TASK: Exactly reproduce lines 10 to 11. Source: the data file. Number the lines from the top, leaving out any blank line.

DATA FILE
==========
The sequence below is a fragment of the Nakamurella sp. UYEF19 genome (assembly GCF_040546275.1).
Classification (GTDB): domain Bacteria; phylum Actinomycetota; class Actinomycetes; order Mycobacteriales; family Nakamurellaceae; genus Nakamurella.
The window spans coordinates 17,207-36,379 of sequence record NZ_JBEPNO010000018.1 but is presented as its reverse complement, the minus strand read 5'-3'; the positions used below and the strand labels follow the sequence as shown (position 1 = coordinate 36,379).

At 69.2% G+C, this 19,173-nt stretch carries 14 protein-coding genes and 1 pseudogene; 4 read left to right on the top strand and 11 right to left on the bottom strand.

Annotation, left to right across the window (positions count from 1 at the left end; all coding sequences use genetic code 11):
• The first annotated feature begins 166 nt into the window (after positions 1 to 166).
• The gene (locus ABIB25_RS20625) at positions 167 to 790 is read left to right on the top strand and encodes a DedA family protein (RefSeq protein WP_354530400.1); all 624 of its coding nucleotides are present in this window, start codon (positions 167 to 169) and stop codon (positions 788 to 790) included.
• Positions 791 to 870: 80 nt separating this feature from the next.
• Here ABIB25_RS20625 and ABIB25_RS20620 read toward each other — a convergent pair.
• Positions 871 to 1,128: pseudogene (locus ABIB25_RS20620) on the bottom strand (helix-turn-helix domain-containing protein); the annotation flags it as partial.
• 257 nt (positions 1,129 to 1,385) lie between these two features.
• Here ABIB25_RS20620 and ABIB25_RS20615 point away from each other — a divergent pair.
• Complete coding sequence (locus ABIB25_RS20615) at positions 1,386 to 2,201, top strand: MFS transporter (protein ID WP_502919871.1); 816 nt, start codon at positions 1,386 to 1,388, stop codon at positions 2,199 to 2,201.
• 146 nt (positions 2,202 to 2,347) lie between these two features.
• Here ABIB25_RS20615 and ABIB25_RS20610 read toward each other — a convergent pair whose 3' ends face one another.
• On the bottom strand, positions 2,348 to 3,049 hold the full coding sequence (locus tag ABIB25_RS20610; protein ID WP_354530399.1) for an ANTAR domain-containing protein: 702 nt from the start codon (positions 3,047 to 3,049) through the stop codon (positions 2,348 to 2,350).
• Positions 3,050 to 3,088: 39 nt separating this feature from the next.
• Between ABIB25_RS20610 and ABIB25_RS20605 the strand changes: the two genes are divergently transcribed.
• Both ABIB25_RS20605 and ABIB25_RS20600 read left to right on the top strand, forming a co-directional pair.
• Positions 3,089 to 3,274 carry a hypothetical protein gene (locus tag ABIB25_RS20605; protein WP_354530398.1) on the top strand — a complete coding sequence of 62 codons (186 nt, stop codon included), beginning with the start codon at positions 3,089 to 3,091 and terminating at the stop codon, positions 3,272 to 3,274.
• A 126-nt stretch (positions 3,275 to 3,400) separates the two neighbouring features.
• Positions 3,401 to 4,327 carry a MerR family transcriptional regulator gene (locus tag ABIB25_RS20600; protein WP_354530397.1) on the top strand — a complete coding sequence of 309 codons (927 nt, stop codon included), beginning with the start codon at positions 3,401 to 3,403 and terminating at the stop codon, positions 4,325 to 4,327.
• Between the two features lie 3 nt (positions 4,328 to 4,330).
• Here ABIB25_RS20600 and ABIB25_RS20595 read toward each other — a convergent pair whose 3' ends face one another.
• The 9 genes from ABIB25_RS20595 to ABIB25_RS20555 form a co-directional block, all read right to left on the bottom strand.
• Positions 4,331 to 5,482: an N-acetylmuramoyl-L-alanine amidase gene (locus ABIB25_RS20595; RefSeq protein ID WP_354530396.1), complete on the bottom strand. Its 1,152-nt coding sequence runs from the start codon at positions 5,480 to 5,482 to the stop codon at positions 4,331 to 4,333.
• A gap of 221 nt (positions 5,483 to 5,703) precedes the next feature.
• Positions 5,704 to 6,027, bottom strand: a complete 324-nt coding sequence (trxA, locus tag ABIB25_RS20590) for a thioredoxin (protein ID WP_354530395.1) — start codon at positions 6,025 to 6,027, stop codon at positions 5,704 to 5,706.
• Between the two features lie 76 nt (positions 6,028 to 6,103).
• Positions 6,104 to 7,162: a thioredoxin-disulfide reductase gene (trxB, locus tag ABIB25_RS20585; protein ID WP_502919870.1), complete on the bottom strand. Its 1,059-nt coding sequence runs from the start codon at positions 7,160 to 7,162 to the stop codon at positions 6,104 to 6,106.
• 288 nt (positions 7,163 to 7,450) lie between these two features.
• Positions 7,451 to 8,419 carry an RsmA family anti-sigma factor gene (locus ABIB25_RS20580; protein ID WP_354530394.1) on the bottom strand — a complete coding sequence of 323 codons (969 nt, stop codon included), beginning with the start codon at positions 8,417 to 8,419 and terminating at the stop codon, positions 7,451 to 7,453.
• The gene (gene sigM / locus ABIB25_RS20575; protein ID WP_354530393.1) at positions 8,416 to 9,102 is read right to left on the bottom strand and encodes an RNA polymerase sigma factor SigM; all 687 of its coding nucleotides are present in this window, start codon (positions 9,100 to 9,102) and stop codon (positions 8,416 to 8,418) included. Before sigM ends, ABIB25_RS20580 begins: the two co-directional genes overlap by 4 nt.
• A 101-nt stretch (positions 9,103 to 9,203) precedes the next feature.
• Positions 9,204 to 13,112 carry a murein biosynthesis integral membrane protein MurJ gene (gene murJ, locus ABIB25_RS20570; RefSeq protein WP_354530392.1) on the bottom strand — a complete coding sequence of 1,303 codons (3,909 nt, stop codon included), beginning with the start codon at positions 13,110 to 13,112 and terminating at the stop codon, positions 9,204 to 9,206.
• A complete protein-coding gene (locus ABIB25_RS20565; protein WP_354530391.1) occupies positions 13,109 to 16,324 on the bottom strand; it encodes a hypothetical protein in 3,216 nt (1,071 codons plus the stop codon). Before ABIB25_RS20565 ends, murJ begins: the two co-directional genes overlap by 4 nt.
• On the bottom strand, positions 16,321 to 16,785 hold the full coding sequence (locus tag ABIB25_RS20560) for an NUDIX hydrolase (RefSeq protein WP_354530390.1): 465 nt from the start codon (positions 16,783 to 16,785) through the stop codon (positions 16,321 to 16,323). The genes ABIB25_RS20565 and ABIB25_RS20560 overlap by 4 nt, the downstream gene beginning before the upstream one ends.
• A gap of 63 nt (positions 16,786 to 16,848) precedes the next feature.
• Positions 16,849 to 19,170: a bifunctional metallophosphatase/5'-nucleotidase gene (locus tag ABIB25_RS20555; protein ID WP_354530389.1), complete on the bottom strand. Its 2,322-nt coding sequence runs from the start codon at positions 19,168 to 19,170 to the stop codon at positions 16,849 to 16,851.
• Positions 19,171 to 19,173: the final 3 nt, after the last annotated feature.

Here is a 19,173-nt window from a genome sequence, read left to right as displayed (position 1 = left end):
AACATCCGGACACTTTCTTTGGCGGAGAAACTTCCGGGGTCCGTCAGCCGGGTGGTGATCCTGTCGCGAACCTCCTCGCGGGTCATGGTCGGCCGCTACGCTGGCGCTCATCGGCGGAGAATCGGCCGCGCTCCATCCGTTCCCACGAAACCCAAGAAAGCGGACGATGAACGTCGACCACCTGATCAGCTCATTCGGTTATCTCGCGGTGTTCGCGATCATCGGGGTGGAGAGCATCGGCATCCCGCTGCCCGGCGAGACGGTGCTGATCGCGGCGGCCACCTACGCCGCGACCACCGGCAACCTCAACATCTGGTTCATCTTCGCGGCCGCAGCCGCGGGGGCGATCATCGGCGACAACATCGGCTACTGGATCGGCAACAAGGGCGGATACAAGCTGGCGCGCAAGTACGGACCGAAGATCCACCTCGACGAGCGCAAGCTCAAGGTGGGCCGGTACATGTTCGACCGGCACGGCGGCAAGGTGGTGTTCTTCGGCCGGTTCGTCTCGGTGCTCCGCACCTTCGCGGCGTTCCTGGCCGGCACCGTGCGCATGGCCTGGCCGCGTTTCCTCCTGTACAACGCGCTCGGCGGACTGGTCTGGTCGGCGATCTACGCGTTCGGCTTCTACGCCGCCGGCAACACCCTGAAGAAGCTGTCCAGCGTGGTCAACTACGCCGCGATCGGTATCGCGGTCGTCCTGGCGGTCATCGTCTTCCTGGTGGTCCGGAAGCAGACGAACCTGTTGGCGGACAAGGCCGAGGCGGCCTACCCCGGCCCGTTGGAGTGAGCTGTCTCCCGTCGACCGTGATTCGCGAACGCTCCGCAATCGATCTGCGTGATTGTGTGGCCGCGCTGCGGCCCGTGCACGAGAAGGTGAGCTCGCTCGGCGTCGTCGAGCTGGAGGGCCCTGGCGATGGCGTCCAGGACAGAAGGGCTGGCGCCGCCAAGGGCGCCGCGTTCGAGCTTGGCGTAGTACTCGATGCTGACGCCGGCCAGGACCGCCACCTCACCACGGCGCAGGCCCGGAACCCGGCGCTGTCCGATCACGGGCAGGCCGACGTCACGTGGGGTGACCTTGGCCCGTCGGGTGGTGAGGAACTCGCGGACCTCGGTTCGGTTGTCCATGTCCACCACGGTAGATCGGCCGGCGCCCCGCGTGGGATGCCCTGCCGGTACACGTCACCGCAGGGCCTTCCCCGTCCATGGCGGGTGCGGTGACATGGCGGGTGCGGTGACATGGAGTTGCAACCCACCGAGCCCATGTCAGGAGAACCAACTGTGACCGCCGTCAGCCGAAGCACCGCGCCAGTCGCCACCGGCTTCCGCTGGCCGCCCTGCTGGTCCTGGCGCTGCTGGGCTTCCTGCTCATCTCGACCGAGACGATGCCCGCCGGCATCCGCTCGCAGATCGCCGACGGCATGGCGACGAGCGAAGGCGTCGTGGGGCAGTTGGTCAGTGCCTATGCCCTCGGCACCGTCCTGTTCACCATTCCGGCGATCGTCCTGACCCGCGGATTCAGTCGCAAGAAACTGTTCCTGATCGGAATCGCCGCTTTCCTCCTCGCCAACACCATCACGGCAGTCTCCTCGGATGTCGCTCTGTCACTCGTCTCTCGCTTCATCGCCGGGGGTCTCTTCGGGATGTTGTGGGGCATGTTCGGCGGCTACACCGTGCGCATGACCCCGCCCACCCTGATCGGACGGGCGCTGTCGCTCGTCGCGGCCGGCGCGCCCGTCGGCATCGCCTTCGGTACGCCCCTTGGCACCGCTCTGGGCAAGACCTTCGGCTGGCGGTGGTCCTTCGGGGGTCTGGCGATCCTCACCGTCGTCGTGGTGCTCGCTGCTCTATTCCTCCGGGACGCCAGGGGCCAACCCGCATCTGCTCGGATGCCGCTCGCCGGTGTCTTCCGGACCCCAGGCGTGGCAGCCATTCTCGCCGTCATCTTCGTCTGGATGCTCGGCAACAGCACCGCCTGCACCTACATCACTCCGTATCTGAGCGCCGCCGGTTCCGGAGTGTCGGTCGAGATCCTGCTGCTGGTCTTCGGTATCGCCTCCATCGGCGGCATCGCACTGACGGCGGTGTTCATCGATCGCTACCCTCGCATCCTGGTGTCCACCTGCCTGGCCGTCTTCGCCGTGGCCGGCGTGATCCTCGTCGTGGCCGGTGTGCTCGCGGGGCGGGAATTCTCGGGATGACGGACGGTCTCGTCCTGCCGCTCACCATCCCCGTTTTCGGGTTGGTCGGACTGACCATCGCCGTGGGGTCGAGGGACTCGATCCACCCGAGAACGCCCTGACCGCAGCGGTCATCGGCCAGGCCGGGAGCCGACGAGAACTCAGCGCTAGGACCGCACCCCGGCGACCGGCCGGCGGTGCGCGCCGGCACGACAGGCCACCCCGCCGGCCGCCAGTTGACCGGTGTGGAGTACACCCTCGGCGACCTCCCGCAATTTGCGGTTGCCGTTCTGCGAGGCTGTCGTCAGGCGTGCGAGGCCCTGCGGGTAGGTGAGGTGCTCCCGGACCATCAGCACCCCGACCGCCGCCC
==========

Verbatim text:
• Positions 871 to 1,128: pseudogene (locus ABIB25_RS20620) on the bottom strand (helix-turn-helix domain-containing protein); the annotation flags it as partial.
• 257 nt (positions 1,129 to 1,385) lie between these two features.